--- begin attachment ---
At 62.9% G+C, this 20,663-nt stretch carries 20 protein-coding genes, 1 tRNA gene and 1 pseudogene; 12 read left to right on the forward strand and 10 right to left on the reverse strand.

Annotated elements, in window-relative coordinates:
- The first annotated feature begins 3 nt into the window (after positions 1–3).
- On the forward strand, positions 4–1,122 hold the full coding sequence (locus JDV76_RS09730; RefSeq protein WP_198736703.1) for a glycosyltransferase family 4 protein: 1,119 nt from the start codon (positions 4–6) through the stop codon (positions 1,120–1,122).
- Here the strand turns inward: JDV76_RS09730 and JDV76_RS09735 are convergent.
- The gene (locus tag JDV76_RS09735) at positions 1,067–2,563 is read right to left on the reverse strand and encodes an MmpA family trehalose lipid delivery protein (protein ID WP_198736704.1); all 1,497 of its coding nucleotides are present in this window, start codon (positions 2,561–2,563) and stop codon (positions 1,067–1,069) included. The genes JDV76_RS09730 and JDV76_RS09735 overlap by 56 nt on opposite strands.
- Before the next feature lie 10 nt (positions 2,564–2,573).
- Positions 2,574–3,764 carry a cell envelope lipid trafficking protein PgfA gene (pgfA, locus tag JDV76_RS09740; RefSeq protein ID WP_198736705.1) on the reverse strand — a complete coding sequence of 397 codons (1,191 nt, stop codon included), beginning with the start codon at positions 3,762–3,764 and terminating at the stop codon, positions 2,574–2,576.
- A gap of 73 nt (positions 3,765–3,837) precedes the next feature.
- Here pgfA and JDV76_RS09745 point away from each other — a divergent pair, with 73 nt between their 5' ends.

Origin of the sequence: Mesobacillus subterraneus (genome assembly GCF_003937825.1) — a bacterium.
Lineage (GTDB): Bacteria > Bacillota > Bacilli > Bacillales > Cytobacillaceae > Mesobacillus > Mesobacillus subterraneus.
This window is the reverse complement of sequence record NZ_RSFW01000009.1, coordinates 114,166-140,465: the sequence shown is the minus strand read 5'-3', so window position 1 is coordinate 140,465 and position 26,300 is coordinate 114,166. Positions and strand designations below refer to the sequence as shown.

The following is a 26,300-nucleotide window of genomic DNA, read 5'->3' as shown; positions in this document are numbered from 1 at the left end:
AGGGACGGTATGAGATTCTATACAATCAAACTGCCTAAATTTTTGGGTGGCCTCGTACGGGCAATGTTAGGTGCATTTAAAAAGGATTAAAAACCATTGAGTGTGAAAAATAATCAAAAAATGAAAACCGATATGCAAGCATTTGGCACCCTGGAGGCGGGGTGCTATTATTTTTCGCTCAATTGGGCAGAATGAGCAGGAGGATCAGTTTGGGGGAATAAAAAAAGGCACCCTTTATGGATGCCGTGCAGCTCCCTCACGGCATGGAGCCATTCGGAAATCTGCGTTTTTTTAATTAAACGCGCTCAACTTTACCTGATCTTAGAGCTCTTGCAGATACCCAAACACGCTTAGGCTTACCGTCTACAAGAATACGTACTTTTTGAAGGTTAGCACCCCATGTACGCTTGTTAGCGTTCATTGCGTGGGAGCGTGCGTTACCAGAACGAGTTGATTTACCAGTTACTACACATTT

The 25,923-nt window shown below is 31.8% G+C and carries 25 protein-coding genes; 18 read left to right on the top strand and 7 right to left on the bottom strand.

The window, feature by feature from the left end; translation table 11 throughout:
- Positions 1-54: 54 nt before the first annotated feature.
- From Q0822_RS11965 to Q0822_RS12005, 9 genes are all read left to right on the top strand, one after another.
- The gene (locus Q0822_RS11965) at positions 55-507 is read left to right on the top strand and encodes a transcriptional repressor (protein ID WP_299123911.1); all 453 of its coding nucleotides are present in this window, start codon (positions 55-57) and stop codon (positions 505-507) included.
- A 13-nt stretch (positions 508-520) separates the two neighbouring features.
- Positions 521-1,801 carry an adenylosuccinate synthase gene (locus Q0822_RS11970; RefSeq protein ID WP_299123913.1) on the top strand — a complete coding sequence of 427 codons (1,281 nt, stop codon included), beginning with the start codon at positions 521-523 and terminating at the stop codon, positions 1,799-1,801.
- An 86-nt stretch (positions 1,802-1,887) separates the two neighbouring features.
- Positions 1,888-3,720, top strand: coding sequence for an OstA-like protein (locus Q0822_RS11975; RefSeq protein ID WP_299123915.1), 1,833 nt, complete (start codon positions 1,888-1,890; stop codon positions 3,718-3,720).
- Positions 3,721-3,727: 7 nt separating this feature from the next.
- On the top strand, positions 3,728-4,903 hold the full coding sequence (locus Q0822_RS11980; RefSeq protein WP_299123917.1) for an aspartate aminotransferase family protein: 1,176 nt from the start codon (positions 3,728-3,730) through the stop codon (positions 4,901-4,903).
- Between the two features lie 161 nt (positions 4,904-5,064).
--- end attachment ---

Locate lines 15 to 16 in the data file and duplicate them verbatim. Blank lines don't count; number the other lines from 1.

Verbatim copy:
AGGGACGGTATGAGATTCTATACAATCAAACTGCCTAAATTTTTGGGTGGCCTCGTACGGGCAATGTTAGGTGCATTTAAAAAGGATTAAAAACCATTGAGTGTGAAAAATAATCAAAAAATGAAAACCGATATGCAAGCATTTGGCACCCTGGAGGCGGGGTGCTATTATTTTTCGCTCAATTGGGCAGAATGAGCAGGAGGATCAGTTTGGGGGAATAAAAAAAGGCACCCTTTATGGATGCCGTGCAGCTCCCTCACGGCATGGAGCCATTCGGAAATCTGCGTTTTTTTAATTAAACGCGCTCAACTTTACCTGATCTTAGAGCTCTTGCAGATACCCAAACACGCTTAGGCTTACCGTCTACAAGAATACGTACTTTTTGAAGGTTAGCACCCCATGTACGCTTGTTAGCGTTCATTGCGTGGGAGCGTGCGTTACCAGAACGAGTTGATTTACCAGTTACTACACATTT

The 25,923-nt window shown below is 31.8% G+C and carries 25 protein-coding genes; 18 read left to right on the top strand and 7 right to left on the bottom strand.